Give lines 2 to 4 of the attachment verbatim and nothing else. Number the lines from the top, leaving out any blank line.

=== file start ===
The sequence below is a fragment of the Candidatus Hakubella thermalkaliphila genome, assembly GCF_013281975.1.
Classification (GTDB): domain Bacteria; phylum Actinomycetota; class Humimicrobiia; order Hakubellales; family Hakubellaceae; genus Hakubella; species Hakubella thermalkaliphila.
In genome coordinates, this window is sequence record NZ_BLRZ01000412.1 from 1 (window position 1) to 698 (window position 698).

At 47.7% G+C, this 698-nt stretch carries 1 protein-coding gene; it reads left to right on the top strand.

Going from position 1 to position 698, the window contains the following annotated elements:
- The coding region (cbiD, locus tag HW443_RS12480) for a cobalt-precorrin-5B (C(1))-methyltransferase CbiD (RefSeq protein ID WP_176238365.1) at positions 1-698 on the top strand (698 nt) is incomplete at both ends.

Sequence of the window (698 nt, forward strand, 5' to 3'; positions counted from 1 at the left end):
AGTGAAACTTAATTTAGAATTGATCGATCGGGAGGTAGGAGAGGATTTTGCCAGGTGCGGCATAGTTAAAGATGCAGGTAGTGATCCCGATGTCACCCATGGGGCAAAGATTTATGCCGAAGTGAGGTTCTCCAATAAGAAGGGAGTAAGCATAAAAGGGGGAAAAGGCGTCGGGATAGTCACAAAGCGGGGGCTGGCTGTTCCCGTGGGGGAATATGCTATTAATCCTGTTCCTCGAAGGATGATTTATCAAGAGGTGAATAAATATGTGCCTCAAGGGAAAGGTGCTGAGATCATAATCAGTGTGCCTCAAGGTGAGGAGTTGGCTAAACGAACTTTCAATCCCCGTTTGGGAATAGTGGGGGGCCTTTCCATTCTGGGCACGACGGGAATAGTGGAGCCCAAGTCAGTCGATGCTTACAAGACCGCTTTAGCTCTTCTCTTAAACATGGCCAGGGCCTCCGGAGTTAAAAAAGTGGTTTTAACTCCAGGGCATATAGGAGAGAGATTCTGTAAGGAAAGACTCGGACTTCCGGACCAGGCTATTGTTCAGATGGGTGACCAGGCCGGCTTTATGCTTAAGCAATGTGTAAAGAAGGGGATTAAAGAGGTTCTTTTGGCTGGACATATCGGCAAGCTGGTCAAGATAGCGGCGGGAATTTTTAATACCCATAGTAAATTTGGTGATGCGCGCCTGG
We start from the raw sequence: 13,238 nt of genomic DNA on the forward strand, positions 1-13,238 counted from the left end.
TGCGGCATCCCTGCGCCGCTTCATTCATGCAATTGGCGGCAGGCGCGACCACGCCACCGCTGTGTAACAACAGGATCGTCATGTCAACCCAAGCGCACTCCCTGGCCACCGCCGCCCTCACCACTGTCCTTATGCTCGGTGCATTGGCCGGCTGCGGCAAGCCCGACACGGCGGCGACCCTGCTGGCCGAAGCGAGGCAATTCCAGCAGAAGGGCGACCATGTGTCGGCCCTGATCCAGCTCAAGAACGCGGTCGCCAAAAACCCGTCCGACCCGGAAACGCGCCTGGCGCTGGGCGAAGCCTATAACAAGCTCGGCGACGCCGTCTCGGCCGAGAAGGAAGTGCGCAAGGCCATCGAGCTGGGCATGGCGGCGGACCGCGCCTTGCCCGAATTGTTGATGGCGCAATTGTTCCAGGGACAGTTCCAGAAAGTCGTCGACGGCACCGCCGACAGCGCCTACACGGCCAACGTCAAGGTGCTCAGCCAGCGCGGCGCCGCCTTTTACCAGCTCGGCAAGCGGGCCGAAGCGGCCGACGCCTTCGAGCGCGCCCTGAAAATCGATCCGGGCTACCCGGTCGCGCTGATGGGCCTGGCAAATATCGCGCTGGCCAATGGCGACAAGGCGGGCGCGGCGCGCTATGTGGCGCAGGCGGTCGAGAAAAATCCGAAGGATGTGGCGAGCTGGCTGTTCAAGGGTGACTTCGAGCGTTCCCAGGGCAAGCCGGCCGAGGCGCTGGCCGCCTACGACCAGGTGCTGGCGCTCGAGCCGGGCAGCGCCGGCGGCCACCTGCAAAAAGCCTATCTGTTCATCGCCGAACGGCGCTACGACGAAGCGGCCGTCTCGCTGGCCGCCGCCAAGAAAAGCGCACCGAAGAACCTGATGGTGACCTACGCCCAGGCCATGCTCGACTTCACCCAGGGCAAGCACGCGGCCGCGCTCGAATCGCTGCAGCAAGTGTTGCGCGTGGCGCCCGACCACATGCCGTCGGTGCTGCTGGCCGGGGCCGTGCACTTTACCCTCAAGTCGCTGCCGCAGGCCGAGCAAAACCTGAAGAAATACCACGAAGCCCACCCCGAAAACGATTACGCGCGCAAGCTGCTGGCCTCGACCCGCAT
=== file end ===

Classification (GTDB): domain Bacteria; phylum Actinomycetota; class Humimicrobiia; order Hakubellales; family Hakubellaceae; genus Hakubella; species Hakubella thermalkaliphila.
In genome coordinates, this window is sequence record NZ_BLRZ01000412.1 from 1 (window position 1) to 698 (window position 698).

At 47.7% G+C, this 698-nt stretch carries 1 protein-coding gene; it reads left to right on the top strand.